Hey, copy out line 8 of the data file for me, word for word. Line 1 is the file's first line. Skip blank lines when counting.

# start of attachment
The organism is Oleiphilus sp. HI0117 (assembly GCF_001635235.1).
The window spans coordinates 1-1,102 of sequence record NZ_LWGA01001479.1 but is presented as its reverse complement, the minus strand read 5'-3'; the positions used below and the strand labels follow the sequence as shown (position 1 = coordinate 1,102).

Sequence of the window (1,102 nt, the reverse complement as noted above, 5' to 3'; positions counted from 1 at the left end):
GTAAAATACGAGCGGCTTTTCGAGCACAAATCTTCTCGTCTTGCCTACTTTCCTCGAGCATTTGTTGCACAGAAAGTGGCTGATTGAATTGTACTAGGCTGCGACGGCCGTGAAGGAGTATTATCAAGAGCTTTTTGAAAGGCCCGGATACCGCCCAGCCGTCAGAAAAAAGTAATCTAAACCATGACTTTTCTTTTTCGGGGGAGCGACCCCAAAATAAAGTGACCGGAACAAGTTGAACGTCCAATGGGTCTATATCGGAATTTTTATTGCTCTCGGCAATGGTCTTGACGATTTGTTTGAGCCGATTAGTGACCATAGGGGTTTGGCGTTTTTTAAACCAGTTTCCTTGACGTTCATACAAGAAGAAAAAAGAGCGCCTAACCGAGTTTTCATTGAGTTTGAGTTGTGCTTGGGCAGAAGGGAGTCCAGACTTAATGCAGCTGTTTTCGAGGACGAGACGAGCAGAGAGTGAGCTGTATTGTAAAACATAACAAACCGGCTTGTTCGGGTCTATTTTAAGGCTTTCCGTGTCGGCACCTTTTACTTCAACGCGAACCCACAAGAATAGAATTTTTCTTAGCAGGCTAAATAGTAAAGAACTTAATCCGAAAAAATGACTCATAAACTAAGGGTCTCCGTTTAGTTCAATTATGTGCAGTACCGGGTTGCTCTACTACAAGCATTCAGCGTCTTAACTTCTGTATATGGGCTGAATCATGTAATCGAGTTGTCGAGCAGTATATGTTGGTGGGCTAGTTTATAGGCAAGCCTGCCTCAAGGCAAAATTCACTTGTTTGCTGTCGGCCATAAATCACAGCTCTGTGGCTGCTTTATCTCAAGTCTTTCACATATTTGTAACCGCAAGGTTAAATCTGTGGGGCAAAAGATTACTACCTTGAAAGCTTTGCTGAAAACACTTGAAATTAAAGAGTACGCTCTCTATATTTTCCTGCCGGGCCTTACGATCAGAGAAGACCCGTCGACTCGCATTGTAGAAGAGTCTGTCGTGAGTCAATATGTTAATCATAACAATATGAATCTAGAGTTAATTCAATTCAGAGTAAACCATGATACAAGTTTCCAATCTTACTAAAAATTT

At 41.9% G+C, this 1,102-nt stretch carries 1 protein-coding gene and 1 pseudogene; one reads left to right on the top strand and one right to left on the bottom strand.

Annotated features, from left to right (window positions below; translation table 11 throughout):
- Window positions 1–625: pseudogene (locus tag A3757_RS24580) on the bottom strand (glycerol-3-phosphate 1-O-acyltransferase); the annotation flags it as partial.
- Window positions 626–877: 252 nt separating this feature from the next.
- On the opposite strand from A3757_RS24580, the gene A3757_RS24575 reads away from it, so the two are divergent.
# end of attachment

- Window positions 626–877: 252 nt separating this feature from the next.